This one sings me love songs with a kiss so sweet.
She never smiles, yet is always on my mind.
And the other one calls with a love so true,
Taking my heart, making it new.
Both have winds that sing me songs.
Which sea shall I sail upon?
Notably, the song ends without Knott answering his own question. It’s an ambiguity that makes the song so much more powerful and human — but it’s also anathema in those Christian circles where faith has to be restored and the Christian must experience “victorious living” by the time the bridge comes around.
Shaded Pain concludes with the sparsely beautiful title track, a piano ballad about human frailty and suffering, and the Church’s own potential role in all of that:
What about love, the love we never find?
Cut by the body, forced to run and hide.
What about the human, the human I am inside?
How can we be forgiven if we don’t live our lives?
Musically, Shaded Pain goes right for the jugular and never lets go, thanks to Brian Doidge’s guitar. Doidge and Knott began playing together around 1980, and Doidge would be Knott’s right-hand man for many years. But the two were never more in sync than here on Shaded Pain.
Doidge’s Les Paul Goldtop spreads across “Bye Bye Colour” like shadowy tendrils, quite appropriate given the song’s morose lyrics. In contrast, that same Les Paul is all sharp, slashing edges on “Die Baby Die,” and as a result, the song sounds like something you’d hear on a seedy dive bar jukebox during a biker brawl. Doidge’s guitar is all swagger on “Our Time Has Come” and punky riffs on “Tether to Tassel,” and it conveys an urgency on “I’m Torn” that perfectly complements Knott’s anguished lyrics.
Some have criticized Shaded Pain for being too dark and gloomy, which is understandable. Although the music is often bracing in the best punk/garage rock tradition, there’s nary a ray of hope in any of Knott’s lyrics. (It’s not too surprising to learn that Knott was banned from performing in several churches following Shaded Pain’s release.)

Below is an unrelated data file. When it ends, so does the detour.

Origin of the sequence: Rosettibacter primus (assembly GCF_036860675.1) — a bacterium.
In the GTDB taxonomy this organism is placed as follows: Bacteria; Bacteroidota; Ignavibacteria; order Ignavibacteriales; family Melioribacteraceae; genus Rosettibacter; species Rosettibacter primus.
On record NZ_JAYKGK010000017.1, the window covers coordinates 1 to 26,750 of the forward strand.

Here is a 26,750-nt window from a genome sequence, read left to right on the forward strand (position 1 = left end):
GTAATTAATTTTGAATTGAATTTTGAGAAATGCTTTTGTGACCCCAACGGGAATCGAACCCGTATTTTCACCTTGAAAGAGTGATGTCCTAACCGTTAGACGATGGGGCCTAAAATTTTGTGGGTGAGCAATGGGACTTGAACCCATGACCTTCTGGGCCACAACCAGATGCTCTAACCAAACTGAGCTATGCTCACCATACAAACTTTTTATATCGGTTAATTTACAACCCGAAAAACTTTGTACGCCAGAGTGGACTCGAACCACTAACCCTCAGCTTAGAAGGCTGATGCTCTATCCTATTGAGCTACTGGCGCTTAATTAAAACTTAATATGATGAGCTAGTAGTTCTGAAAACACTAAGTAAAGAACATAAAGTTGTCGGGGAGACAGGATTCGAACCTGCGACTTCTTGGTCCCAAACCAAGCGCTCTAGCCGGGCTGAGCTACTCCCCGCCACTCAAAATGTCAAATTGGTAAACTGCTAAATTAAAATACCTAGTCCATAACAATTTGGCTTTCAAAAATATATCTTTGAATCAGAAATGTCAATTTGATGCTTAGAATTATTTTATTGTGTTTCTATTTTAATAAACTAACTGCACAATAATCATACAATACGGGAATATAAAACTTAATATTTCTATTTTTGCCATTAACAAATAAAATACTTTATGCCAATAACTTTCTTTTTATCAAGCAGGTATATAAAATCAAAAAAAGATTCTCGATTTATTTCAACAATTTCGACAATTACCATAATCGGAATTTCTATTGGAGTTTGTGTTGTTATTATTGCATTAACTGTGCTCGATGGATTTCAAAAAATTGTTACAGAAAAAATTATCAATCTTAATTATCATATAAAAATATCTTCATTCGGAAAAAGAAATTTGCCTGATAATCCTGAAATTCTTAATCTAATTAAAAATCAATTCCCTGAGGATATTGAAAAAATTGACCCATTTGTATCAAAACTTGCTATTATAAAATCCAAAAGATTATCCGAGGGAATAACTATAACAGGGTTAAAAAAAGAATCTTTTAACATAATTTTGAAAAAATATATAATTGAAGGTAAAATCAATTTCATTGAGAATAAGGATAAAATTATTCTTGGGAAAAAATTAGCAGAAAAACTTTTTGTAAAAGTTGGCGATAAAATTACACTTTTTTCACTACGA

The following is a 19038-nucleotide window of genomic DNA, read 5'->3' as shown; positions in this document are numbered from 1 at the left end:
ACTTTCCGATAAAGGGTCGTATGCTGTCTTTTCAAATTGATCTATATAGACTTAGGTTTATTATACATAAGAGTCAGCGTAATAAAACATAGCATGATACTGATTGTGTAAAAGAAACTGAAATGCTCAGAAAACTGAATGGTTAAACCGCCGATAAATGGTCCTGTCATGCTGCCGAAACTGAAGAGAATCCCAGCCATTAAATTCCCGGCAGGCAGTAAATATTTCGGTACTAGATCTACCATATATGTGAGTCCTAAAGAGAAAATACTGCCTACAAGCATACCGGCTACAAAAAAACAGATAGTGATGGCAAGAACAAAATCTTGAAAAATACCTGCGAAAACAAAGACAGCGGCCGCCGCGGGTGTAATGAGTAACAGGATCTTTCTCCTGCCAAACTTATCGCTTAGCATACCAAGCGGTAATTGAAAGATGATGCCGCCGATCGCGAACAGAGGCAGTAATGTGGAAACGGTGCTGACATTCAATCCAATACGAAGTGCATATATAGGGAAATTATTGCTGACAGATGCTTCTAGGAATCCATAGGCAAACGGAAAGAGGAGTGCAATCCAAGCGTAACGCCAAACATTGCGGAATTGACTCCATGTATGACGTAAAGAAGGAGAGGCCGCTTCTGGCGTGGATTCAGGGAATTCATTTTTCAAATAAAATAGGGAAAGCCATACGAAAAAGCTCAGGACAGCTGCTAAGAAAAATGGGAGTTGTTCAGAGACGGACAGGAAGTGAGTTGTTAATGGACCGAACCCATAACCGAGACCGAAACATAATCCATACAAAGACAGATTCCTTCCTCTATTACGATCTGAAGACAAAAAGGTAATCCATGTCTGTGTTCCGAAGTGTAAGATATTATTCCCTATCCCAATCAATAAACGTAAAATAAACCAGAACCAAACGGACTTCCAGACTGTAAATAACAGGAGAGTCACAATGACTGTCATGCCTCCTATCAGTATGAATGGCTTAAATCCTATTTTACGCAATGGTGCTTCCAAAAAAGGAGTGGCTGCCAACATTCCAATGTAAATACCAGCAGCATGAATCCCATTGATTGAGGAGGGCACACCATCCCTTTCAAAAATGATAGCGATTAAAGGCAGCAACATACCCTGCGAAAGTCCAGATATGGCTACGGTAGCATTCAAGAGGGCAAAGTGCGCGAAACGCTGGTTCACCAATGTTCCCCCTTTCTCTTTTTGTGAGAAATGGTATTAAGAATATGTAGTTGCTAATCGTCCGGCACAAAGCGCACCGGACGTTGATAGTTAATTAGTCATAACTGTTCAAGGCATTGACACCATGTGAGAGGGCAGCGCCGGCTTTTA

But at the same time, there’s also nary a hint of dishonesty or insincerity in these songs. I’m reminded of something Wovenhand’s David Eugene Edwards (another Christian artist flourishing outside the boundaries of CCM) said about his musical tastes and evolution:
I think God used other music, more aggressive, kind of darker music to stir up my soul. I guess I grew up around a lot of sad things so it was very easy and comfortable… for it to be part of my life. And that’s what attracted me probably to music like Joy Division and The Birthday Party or Nick Cave and the Bad Seeds. Music that people would say,“Oh, this is depressing music, dark music.” What I find beautiful in the music that I was attracted to was people were being very honest. I felt like Ian Curtis was being very honest with me when he was singing to me. I felt like Bon Scott from AC/DC was being very honest with me when he sang to me. And even though it was stuff I did not agree with, I thought it was very sincere.
Shaded Pain is not an album for everyone, nor should it be. It’s an album practically designed — though not, I think, with express malice — to disconcert religious authority figures. But I think it was (and still is) a helpful counter to certain notions of what Christian music can or can’t be, what it should or shouldn’t sound like. And for those listeners who do “get it,” Shaded Pain’s goth‑y gloom speaks truth about our brokenness and frailty with an intensity that few Christian albums have matched, then or now.